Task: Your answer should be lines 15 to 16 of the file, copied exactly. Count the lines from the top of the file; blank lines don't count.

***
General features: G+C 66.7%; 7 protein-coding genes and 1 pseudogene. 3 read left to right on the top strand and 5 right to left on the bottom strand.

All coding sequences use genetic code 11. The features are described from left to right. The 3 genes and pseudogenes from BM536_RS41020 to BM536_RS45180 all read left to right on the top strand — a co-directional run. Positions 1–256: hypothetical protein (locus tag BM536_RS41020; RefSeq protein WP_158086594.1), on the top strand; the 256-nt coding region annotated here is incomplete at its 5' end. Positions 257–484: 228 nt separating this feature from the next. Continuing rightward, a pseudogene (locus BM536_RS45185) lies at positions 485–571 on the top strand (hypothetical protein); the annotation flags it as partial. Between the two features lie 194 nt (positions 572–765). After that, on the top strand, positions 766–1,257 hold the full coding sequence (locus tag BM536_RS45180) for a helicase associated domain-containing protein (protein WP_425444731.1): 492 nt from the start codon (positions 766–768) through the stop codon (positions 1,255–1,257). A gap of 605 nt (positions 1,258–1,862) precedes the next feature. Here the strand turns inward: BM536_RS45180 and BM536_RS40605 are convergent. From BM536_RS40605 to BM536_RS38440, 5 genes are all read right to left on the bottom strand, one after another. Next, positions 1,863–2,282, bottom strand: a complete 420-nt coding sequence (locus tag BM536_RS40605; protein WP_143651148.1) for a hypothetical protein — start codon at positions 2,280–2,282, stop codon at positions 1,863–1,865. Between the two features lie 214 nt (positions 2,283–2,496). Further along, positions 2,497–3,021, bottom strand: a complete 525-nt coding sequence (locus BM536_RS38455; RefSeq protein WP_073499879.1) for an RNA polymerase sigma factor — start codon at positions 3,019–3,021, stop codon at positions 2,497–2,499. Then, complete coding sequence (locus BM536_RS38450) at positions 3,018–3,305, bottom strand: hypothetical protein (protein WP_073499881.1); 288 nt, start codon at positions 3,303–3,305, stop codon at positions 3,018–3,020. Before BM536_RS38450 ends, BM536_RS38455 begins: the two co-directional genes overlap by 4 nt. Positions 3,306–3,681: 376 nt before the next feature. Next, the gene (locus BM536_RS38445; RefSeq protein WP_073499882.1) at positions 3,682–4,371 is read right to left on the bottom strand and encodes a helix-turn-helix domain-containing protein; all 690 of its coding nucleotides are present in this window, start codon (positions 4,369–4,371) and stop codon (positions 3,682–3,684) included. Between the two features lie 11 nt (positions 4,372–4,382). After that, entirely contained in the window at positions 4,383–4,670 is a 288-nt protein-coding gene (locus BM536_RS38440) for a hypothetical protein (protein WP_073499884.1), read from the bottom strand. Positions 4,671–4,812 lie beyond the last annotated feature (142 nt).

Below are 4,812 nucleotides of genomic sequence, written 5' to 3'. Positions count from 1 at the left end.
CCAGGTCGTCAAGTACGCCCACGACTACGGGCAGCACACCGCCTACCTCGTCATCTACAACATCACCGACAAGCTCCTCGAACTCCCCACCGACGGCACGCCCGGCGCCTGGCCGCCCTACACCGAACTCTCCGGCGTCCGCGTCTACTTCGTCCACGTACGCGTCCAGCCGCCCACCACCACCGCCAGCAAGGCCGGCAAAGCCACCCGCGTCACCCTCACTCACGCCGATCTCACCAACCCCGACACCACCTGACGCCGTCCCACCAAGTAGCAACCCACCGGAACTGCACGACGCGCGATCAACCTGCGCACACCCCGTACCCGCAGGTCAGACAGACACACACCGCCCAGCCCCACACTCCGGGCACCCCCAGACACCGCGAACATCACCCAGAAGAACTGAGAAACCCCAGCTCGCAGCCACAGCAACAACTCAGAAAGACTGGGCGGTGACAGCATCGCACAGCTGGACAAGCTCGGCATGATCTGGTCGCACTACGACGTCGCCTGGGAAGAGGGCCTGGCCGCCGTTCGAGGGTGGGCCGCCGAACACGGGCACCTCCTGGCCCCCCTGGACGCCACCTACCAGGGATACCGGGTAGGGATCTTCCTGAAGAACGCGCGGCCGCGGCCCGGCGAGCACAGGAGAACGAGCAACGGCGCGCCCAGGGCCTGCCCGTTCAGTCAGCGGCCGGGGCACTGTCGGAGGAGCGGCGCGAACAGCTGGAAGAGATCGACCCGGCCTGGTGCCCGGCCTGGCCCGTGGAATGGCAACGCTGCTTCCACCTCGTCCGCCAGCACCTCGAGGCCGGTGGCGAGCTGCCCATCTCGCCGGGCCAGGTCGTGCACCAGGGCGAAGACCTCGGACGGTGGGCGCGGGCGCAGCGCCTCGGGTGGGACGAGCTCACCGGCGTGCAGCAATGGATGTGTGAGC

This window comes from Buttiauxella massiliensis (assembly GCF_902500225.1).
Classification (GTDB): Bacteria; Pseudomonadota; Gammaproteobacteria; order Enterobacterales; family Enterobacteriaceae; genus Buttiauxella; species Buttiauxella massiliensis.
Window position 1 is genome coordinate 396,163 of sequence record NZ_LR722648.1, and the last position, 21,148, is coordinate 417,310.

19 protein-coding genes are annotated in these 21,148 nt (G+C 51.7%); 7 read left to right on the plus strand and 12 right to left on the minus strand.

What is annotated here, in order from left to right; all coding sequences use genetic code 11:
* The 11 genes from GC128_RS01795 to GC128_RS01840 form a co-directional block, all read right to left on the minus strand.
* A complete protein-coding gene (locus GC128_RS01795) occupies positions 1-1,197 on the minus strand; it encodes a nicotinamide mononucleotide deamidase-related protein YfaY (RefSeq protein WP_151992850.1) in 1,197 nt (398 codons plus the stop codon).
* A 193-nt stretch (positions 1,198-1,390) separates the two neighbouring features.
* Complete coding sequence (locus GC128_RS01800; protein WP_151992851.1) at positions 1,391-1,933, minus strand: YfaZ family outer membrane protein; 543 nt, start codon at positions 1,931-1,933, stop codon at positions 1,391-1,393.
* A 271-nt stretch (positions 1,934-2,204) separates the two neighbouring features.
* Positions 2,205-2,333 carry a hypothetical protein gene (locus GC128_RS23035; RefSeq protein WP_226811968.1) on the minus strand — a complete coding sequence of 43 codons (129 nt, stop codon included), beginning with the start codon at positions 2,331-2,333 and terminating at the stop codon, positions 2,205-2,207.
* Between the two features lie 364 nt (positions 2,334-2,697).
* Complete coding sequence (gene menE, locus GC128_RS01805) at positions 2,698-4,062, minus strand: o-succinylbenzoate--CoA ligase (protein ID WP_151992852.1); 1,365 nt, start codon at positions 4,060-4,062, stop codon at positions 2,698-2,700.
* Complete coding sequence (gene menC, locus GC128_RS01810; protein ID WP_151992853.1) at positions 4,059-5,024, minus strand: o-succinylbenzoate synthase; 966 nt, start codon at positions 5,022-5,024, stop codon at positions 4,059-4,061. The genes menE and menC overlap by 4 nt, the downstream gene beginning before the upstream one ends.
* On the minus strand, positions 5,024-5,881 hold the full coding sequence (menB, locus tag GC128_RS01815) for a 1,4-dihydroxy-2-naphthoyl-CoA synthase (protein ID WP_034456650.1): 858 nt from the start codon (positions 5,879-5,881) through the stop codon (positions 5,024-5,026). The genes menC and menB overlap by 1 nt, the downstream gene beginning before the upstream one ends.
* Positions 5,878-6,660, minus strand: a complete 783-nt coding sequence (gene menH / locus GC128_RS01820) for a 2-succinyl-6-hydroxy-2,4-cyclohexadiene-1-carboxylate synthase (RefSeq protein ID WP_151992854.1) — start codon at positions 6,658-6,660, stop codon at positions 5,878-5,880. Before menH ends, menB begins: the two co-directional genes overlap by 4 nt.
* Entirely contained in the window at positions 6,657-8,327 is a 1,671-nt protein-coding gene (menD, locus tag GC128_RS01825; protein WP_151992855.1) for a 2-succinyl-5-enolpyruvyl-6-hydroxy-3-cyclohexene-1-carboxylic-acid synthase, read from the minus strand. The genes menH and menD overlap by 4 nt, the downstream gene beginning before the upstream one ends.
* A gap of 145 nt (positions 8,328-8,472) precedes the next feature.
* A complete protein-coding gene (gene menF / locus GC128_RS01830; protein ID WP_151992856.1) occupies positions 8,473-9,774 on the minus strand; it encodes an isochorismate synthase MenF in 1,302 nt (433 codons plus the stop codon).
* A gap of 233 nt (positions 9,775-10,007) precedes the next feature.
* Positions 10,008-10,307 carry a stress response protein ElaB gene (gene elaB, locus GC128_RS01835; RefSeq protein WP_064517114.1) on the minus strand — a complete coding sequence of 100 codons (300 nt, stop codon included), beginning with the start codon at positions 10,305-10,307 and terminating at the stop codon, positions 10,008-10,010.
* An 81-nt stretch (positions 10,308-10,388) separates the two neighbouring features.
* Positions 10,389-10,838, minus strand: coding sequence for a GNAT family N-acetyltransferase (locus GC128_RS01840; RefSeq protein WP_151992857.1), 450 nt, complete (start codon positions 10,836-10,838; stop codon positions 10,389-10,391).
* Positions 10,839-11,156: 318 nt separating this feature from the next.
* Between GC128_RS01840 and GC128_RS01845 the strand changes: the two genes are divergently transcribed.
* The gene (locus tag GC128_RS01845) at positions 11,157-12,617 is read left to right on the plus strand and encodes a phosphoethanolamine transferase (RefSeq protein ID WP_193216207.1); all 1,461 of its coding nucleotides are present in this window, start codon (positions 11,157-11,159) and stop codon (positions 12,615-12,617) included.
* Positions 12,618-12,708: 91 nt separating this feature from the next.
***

* Positions 2,205-2,333 carry a hypothetical protein gene (locus GC128_RS23035; RefSeq protein WP_226811968.1) on the minus strand — a complete coding sequence of 43 codons (129 nt, stop codon included), beginning with the start codon at positions 2,331-2,333 and terminating at the stop codon, positions 2,205-2,207.
* Between the two features lie 364 nt (positions 2,334-2,697).